All businesses selling general or life insurance are likely to be affected by a 2014 ASIC’s focus, according to the managing director of The Fold
Claire Wivell Plater said ancillary or “add-on” insurance, sold at the point of sale, is a new sticking point for ASIC, who have already spent a lot of time looking at motor, consumer credit and travel insurance, and don’t like what they see.
“ASIC has devoted two sessions to this issue at its 2014 annual forum, bringing the CEO of the UK Financial Conduct Authority, Martin Wheatley, over to Australia to speak about the UK experience,” she said. “Mr Wheatley let slip a few tips about how they do it in the UK – they follow the money and look at areas such as business model, speed of growth, comparative gross margins, customer base and culture.”
While not all add-on insurance is problematic, those products sold at the point of sale have the potential to raise the ire of ASIC, Wivell Plater said.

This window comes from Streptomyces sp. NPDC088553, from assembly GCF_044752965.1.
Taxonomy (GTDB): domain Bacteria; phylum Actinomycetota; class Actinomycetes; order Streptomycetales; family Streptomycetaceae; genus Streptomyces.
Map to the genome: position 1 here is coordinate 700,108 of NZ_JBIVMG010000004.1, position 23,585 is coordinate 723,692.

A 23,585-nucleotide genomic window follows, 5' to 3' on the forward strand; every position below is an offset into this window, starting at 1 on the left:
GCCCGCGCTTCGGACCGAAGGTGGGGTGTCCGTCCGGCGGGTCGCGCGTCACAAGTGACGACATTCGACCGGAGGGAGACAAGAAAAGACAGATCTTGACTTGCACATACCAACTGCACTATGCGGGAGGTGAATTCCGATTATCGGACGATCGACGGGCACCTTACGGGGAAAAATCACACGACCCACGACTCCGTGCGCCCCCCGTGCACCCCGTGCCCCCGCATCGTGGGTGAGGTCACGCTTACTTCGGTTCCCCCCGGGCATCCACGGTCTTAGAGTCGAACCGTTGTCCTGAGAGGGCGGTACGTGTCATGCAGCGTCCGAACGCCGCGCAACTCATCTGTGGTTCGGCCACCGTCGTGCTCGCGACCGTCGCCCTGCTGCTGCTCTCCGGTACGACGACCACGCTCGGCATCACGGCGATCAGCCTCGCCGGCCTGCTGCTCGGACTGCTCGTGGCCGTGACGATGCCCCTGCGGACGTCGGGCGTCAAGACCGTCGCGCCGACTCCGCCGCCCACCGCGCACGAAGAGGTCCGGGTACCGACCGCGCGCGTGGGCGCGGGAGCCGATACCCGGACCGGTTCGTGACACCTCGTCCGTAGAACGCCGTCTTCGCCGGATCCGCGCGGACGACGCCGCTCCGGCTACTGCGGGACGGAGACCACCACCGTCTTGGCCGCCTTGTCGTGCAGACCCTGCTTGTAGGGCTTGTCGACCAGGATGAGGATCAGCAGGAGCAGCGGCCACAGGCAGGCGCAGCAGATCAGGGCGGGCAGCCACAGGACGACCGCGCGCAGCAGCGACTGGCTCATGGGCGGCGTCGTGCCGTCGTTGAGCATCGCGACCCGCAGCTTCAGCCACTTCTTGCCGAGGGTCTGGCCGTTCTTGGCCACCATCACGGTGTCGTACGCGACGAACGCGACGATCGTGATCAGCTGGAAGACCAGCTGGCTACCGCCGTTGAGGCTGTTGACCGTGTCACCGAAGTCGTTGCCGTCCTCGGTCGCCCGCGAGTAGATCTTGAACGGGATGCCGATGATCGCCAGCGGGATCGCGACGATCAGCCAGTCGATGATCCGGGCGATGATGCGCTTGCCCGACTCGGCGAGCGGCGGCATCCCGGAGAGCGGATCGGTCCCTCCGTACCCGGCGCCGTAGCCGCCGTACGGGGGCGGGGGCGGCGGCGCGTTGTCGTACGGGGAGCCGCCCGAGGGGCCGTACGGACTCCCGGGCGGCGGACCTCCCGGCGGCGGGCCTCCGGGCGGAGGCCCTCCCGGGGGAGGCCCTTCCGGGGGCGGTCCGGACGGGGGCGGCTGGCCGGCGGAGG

This is because the underpinning philosophy seems to be that the more obstacles that are put in the way of people’s buying decisions, the better the quality of the decision and the less opportunity for mis-selling and overselling, she said.
“Regulators are now using behavioural economics to analyse financial services selling practices, with alarming potential consequences for distributors of ancillary insurance and credit providers.”
Wivell Plater recommends that insurance advisers review a selection of the processes within their business, including product design, sales processes and collateral, remuneration structures, and sales practices in the field.
Adviser could be singled out for special attention if sales processes include pre-ticked boxes and bundling of costs into other products, misrepresenting the need for cover, or the encouragement of aggressive sales techniques, she said.
And ASIC’s focus won’t just be on existing businesses, she warned.
“It’s also likely that the licensing division will look at these issues when considering licensing applications, so a review of add-on or point of sale products must be a priority in order to stay out of the regulators’ sights.”